Today, for instance, I was looking for parking near a coffee shop, and was slightly distracted. The side of the road I was on looked pretty full, but I noticed that the opposite side of the street had a number of spots. I wheeled around, pulled up outside the coffee shop, and didn't think about it. I came back out 5 minutes later, and had gotten a ticket. I looked around - there was no requirement for paid parking, and I wasn't in a no-parking zone. The ticket revealed the answer, of course - I had been there for the two hours of the week where that particular side of the street had street cleaning.

And suddenly it all makes sense! Having one side of the street be totally full and the other side be mostly empty is unlikely if cars are all parking at random. In my case, if one side of the street were completely deserted, this might raise the thought to conscious questioning ('why is nobody parked here? is there something funny going on?) but semi-empty wasn't enough.

The other category of 'semi-conscious thoughts' I notice are cases where people are acting slightly oddly relative to what you'd expect. In other words, there's some small action they do that seems at odds with your general model of their personality. Girlfriend or husband acting slightly odd? Yeah, you may want to at least think about why that could be, with particular emphasis on models of behaviour that you don't normally contemplate. Maybe they had something crap happen at work that they didn't want to tell you about. Maybe they're cheating on you. Maybe it's a surprise party they're planning for you. In any case, it's probably worth at least thinking about, because the actions that would raise it to the level of conscious thought may be less pleasant than you'd like.

In my experience, these odd anomalies are often very good signs that your model of the world is somewhat wrong. Of course, if you chased every slightly odd-looking thing, you'd probably get a large majority of dead-ends and wasted time. Still, if there's a moral here (and there probably isn't), it would be to pay more attention to vaguely odd things.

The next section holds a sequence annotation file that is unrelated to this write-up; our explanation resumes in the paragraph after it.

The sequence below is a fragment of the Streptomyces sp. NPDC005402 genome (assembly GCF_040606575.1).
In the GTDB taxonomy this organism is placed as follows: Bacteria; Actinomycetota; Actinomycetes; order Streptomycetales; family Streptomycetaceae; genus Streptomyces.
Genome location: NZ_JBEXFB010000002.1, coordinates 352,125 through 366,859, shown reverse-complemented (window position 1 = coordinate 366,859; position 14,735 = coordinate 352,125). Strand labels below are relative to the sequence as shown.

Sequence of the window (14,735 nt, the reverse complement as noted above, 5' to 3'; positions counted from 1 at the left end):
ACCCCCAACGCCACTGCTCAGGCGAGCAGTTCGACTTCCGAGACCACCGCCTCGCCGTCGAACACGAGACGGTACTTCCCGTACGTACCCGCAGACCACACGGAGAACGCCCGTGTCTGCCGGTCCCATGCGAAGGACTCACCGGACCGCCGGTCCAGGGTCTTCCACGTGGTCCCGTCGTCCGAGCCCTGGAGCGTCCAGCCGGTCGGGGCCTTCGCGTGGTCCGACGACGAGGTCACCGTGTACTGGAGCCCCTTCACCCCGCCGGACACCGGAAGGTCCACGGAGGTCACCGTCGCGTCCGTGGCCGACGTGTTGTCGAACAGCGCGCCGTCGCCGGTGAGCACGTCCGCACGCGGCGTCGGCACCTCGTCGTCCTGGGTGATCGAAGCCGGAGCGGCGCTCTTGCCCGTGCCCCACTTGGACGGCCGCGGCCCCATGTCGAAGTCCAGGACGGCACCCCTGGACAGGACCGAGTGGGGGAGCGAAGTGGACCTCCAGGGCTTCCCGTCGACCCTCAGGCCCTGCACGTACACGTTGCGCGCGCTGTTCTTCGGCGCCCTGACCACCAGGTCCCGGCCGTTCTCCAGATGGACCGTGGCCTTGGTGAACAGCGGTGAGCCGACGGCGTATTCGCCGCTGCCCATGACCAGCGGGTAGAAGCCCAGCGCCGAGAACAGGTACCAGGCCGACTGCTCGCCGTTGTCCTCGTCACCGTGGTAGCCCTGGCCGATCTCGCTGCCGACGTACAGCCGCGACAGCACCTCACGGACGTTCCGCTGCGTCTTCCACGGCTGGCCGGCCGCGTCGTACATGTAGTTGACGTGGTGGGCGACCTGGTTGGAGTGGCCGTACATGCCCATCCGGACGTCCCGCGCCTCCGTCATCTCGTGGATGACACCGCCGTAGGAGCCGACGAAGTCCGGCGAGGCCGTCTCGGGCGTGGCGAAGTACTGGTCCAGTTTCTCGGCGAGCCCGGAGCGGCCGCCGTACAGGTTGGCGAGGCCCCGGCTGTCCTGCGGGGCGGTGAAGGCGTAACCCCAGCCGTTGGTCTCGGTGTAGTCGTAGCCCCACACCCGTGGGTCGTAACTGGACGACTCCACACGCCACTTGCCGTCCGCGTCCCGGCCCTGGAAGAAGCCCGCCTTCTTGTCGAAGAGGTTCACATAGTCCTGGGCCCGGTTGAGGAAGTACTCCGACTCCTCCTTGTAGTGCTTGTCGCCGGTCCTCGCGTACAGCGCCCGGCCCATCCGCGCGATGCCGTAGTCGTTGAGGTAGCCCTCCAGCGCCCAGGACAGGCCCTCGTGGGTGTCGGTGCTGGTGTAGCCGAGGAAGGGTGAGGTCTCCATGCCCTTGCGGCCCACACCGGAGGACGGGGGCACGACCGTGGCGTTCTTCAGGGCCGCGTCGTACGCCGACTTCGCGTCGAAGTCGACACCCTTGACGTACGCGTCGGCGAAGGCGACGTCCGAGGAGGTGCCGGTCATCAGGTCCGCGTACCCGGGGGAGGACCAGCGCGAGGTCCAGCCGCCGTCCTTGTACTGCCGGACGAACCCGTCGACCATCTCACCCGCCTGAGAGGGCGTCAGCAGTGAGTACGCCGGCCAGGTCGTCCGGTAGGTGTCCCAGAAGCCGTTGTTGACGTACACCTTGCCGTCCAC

Monday, October 17, 2011

Quote of the Day

In reference to the 'Occupy Brisbane' protests, smurray38 had this zinger:
I think even Lenin would be hard pressed to find anything ‘useful’ about these idiots.
Ha ha! Comedy gold!

Via Tim Blair, who has a full length smackdown on how lame the Occupy Sydney protests are.

Sunday, October 16, 2011

Save Water, Comrade! The Glorious People's Republic of Australia Demands Your Sacrifice!

Politicians are, for the most part, suspicious of decentralised controls of any sort. Instinctively they tend to reach for technocratic solutions to problems, where a bunch of smart people can come up with clever solutions to problems and then boss around the reluctant citizenry, for their own good of course.

One example that always amused me was the absurd way that Australian governments approached questions of water shortages. If you believe what the government tells you, Australia is permanently short of water.

Part of this shortage is due to deliberate government mismanagement of supply. Namely, they refuse to increase it by adding more dams. As Andrew Bolt has pointed out:
No, the real cause of our shortage has been as I’ve warned since 2001 - that Melbourne has added a million more people since we built our last big dam, the Thomson, and never bothered to find more water for the newcomers’ extra showers, toilets, washing and gardens.
So there's a lot of environmental hysteria that effectively makes it impossible to build another dam, the one technocratic solution that might actually solve the problem.

But let's forget about that, and just take the supply as being fixed. People keep using a lot of water, and the dam levels are getting low. How can we solve the problem?